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Credit Repair: What Is The Average Credit Score?

Credit Repair: What Is The Average Credit Score?

The credit score for an consumer is a key piece of information lenders and financial institutions use when deciding to issue credit or extend loans. Many consumers don't know what their current credit score is or how it affects their ability to use financial tools like an auto loan or store credit card. Not only that, but if a credit score is too low it can limit obtaining gainful employment or ability to rent an apartment. The average credit score in the United States is roughly 690 out of the maximum of 850. Fortunately, various steps can be taken to repair credit and increase a credit score for little to no cost in money or time.

What is a Credit Score?

A credit score is a summary of an individual consumers credit behavior and financial judgment over time. Credit scores are provided by the three credit reporting bureaus which are Experian, Equifax and TransUnion. Credit scores are not provided with the credit report which is available for free to consumers once every 12 months. It can be purchased separately and should be done periodically to see where your credit score falls in the hierarchy of credit score ranges. A credit score consists of various attributes such as payment history, debt utilization, available credit, credit mix and credit age. Each of these categories have different weightings and affect your credit score based on importance.

Benefits of Above Average Scores

Since the average score is about 680, it is important to understand why it is better to be above this average when seeking credit. Benefits of above average credit scores not only mean access to more credit opportunities such as obtaining a mortgage or auto loan but also what interest rates you pay. Banks and credit unions are always looking to extend credit and issue loans to consumers. Some consumers however are at greater risk of default as illustrated in a credit history. Two consumers may get the same loan for the same amount but the differentiating characteristic will be what interest rate they pay. A poor credit score will result in a higher interest rate leading to thousands of extra dollars in interest expense over the life of a loan.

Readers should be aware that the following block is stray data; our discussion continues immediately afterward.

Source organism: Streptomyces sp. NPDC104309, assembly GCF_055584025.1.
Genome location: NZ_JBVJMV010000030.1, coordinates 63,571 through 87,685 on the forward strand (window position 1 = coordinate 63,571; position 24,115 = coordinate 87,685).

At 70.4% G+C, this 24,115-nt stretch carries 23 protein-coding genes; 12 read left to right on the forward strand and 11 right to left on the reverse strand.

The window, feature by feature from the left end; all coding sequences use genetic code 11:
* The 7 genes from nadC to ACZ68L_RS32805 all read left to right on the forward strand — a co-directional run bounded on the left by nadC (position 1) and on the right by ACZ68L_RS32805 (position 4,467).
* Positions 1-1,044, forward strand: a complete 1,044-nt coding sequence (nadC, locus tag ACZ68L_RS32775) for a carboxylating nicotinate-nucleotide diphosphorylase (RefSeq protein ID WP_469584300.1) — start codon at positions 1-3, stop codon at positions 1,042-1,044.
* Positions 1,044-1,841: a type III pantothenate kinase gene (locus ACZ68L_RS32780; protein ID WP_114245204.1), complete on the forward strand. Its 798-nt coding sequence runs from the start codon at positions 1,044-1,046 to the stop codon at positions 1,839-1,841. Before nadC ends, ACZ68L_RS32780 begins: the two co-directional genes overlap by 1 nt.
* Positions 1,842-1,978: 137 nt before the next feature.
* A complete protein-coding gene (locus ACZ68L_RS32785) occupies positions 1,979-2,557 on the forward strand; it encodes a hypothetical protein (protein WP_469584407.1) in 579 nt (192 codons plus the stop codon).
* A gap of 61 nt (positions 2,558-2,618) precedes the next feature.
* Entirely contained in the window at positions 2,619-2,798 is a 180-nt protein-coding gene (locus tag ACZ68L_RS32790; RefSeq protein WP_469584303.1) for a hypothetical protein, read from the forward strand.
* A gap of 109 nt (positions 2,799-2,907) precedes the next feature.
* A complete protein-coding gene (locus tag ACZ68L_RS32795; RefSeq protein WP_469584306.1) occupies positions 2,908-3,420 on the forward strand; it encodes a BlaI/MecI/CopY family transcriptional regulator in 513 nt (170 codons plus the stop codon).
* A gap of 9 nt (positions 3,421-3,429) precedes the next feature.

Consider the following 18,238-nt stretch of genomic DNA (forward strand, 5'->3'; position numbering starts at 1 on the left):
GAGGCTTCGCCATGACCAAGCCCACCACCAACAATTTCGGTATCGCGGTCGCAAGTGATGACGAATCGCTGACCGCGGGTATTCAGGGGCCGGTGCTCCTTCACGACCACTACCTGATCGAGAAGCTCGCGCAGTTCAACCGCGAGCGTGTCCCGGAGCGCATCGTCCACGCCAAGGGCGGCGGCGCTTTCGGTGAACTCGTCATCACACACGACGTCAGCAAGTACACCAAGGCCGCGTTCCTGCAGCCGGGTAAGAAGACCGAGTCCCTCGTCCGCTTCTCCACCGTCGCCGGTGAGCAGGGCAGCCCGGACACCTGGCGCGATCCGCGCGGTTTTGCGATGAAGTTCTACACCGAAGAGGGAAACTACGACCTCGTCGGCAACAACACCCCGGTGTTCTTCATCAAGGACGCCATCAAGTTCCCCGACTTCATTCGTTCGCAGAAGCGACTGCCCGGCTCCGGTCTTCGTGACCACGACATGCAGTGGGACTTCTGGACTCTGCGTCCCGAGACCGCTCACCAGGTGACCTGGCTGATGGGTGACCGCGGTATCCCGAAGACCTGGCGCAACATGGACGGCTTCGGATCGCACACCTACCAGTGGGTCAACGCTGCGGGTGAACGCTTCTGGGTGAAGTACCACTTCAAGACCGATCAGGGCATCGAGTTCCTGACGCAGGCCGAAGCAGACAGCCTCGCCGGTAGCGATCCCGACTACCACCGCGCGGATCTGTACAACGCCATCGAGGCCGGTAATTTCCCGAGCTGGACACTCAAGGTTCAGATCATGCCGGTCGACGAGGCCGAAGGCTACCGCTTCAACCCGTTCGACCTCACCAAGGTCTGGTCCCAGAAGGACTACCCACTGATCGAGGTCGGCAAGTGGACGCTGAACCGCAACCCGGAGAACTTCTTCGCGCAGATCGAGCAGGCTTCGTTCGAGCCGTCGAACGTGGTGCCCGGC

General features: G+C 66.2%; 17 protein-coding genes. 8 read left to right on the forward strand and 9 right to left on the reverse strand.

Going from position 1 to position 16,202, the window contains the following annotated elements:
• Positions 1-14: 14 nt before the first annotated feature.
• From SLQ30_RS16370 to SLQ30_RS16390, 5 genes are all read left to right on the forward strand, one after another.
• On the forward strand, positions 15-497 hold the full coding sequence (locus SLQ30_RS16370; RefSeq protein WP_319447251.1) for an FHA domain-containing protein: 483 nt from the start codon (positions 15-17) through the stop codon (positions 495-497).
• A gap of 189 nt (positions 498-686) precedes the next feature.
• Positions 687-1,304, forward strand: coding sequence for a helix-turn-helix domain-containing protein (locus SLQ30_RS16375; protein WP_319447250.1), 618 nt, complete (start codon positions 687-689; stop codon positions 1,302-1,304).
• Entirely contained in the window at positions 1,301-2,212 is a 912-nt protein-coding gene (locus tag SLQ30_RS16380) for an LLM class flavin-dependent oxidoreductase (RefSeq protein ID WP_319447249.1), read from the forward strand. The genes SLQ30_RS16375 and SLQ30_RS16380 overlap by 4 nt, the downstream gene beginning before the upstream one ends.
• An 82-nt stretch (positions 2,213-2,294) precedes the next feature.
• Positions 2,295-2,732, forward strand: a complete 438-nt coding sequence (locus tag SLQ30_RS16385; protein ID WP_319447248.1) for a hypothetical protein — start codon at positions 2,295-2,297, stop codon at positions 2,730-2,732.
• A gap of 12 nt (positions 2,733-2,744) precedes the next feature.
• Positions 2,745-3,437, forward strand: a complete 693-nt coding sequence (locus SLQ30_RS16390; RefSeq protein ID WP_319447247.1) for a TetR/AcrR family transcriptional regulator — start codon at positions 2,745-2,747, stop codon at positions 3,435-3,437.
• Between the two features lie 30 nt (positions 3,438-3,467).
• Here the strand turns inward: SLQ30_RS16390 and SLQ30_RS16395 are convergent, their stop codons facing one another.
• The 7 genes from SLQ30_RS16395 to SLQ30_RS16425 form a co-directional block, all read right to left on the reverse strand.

Who Uses Your Credit Score?

Credit scores are used for more than just issuing credit and making loans by banks and credit unions. Tenants looking to rent an apartment will often need to provide access to their credit report. Prospective landlords are looking for legal judgments and poor payment histories as it may provide insight in to how a tenant will treat the property. Employers use credit histories and credit scores when looking for responsible employees, especially those which may be handling money such as a bank teller. Average and above average credit scores significantly increase the chances of being approved as a tenant or being made a job offer.

Improving Your Credit Score

Knowing how important this number is will hopefully lead consumers to take proactive steps in repairing their credit scores. Credit repair to improve your credit score can entail simple steps like making consistent monthly payment and correcting inaccuracies to paying off excessive debt. Time is the only fix for certain black marks like legal judgments, foreclosures and charge-off accounts. Regardless of what issues appear in a credit history, try as much as possible to maintain an average credit score at a minimum.